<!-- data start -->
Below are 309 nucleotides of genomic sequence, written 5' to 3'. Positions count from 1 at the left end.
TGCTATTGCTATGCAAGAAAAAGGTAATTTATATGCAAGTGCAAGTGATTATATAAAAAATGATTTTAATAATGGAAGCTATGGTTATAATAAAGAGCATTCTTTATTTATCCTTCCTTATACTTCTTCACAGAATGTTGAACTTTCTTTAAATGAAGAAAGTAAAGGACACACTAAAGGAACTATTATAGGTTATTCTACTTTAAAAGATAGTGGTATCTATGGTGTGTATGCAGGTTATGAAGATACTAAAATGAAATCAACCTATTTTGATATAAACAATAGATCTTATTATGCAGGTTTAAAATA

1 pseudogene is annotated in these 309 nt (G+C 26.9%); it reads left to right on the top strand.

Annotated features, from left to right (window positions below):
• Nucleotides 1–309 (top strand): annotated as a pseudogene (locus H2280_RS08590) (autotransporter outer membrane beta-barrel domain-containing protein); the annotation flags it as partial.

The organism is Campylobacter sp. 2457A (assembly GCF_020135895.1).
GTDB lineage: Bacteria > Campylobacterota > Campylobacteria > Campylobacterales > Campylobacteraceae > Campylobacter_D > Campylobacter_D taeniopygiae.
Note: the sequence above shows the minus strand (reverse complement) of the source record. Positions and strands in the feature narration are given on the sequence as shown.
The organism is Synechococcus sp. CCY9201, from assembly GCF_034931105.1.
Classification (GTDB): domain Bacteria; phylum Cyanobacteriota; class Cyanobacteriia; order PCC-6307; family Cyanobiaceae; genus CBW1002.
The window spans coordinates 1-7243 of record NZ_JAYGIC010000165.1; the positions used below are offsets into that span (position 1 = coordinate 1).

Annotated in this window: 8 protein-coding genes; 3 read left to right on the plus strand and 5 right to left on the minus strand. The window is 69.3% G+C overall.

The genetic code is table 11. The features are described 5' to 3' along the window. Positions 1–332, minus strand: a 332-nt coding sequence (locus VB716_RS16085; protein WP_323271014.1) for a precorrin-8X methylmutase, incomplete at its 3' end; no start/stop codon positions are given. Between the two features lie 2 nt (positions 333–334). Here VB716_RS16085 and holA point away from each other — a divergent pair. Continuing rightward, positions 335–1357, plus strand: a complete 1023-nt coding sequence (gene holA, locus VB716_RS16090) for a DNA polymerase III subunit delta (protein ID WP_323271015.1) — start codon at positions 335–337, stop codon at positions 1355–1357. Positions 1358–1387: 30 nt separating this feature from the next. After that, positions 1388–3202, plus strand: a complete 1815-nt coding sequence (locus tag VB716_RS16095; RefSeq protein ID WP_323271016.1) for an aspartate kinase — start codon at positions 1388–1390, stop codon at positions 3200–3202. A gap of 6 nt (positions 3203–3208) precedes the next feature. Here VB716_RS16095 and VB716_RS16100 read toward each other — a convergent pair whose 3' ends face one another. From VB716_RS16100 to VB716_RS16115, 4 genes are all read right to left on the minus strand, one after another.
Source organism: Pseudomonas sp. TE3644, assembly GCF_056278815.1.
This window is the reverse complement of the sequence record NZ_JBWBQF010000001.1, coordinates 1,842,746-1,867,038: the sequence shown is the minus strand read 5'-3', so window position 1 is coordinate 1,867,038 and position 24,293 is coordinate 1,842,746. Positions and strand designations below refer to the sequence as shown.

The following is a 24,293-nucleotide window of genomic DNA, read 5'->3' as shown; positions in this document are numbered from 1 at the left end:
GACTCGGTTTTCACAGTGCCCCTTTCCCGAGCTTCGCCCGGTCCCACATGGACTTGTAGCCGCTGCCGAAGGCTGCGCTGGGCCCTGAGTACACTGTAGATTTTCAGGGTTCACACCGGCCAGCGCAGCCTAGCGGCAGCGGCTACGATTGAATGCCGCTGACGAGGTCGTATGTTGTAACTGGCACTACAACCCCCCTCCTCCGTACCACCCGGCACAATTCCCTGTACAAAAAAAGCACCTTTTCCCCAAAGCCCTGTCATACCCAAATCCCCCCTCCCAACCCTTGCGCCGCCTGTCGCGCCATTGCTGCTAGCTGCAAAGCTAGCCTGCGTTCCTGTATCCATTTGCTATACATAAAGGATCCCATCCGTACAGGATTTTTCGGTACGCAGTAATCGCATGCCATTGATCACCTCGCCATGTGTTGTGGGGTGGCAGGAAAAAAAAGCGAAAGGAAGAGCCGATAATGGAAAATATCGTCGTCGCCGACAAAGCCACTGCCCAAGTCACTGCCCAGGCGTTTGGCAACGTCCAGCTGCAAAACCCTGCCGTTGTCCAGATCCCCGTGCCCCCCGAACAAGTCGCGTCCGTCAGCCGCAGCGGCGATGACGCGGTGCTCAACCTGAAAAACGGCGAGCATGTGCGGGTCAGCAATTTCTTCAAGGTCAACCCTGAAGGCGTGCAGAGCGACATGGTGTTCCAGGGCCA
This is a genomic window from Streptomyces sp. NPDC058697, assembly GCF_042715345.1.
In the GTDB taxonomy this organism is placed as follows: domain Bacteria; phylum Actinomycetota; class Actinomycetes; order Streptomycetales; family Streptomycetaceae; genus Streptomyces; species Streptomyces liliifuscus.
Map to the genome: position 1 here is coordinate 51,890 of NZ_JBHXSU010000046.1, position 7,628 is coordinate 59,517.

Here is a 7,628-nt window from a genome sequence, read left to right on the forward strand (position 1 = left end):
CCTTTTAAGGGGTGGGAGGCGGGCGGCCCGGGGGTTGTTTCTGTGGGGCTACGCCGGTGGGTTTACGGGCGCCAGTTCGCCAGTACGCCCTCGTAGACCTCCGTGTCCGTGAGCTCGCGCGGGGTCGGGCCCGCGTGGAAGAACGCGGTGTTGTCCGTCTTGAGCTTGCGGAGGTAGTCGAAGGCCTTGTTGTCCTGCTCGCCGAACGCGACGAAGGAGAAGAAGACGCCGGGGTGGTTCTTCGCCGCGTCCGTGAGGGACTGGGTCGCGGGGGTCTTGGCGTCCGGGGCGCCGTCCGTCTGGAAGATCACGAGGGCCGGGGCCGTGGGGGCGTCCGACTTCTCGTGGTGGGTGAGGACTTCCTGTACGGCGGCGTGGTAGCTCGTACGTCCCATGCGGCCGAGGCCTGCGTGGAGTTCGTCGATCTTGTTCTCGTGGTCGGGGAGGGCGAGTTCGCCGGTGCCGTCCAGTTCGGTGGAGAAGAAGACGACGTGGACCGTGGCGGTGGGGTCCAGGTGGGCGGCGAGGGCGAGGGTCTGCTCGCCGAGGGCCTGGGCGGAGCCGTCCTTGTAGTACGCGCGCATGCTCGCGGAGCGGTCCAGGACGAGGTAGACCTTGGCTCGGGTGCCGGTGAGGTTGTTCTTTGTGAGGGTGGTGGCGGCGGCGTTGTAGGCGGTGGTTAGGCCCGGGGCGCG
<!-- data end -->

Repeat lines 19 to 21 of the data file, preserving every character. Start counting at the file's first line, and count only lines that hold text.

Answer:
In the GTDB taxonomy this organism is placed as follows: domain Bacteria; phylum Actinomycetota; class Actinomycetes; order Streptomycetales; family Streptomycetaceae; genus Streptomyces; species Streptomyces liliifuscus.
Map to the genome: position 1 here is coordinate 51,890 of NZ_JBHXSU010000046.1, position 7,628 is coordinate 59,517.

Here is a 7,628-nt window from a genome sequence, read left to right on the forward strand (position 1 = left end):